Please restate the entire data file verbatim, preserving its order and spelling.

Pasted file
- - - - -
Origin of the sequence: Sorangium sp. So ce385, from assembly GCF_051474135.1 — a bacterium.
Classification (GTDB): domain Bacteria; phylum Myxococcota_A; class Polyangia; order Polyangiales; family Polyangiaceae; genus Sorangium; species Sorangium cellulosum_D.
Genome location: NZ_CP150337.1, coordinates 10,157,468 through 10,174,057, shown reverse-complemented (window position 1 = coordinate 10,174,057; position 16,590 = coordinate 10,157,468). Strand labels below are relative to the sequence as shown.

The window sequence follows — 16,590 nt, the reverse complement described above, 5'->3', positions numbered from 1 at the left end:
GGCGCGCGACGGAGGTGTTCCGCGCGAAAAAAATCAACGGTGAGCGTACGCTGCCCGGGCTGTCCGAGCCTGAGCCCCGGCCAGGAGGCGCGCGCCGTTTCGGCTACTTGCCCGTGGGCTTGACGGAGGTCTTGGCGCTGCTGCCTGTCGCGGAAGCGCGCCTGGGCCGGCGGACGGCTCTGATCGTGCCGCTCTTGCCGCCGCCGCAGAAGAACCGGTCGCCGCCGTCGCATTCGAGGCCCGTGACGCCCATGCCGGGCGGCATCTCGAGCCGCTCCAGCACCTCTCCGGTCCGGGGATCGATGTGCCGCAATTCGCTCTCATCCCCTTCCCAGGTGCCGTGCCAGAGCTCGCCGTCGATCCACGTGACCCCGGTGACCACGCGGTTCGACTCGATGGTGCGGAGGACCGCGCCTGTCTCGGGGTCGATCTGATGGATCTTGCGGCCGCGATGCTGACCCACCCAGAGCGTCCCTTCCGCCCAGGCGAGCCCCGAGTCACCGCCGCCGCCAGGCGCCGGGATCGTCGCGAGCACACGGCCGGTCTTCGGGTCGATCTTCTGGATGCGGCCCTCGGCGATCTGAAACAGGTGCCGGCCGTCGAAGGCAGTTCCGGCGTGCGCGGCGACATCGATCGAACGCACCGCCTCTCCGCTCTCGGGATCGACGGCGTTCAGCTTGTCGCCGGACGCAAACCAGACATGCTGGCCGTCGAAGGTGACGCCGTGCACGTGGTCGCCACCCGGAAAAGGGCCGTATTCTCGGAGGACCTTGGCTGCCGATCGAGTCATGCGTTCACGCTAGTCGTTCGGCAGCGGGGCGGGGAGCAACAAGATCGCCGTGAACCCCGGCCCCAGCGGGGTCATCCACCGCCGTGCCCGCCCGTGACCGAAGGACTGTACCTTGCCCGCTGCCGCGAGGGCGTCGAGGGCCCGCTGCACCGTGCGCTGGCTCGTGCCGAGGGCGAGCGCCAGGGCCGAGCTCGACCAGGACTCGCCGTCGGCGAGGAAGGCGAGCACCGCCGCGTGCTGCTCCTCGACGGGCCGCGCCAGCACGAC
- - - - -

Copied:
Origin of the sequence: Sorangium sp. So ce385, from assembly GCF_051474135.1 — a bacterium.
Classification (GTDB): domain Bacteria; phylum Myxococcota_A; class Polyangia; order Polyangiales; family Polyangiaceae; genus Sorangium; species Sorangium cellulosum_D.
Genome location: NZ_CP150337.1, coordinates 10,157,468 through 10,174,057, shown reverse-complemented (window position 1 = coordinate 10,174,057; position 16,590 = coordinate 10,157,468). Strand labels below are relative to the sequence as shown.

The window sequence follows — 16,590 nt, the reverse complement described above, 5'->3', positions numbered from 1 at the left end:
GGCGCGCGACGGAGGTGTTCCGCGCGAAAAAAATCAACGGTGAGCGTACGCTGCCCGGGCTGTCCGAGCCTGAGCCCCGGCCAGGAGGCGCGCGCCGTTTCGGCTACTTGCCCGTGGGCTTGACGGAGGTCTTGGCGCTGCTGCCTGTCGCGGAAGCGCGCCTGGGCCGGCGGACGGCTCTGATCGTGCCGCTCTTGCCGCCGCCGCAGAAGAACCGGTCGCCGCCGTCGCATTCGAGGCCCGTGACGCCCATGCCGGGCGGCATCTCGAGCCGCTCCAGCACCTCTCCGGTCCGGGGATCGATGTGCCGCAATTCGCTCTCATCCCCTTCCCAGGTGCCGTGCCAGAGCTCGCCGTCGATCCACGTGACCCCGGTGACCACGCGGTTCGACTCGATGGTGCGGAGGACCGCGCCTGTCTCGGGGTCGATCTGATGGATCTTGCGGCCGCGATGCTGACCCACCCAGAGCGTCCCTTCCGCCCAGGCGAGCCCCGAGTCACCGCCGCCGCCAGGCGCCGGGATCGTCGCGAGCACACGGCCGGTCTTCGGGTCGATCTTCTGGATGCGGCCCTCGGCGATCTGAAACAGGTGCCGGCCGTCGAAGGCAGTTCCGGCGTGCGCGGCGACATCGATCGAACGCACCGCCTCTCCGCTCTCGGGATCGACGGCGTTCAGCTTGTCGCCGGACGCAAACCAGACATGCTGGCCGTCGAAGGTGACGCCGTGCACGTGGTCGCCACCCGGAAAAGGGCCGTATTCTCGGAGGACCTTGGCTGCCGATCGAGTCATGCGTTCACGCTAGTCGTTCGGCAGCGGGGCGGGGAGCAACAAGATCGCCGTGAACCCCGGCCCCAGCGGGGTCATCCACCGCCGTGCCCGCCCGTGACCGAAGGACTGTACCTTGCCCGCTGCCGCGAGGGCGTCGAGGGCCCGCTGCACCGTGCGCTGGCTCGTGCCGAGGGCGAGCGCCAGGGCCGAGCTCGACCAGGACTCGCCGTCGGCGAGGAAGGCGAGCACCGCCGCGTGCTGCTCCTCGACGGGCCGCGCCAGCACGAC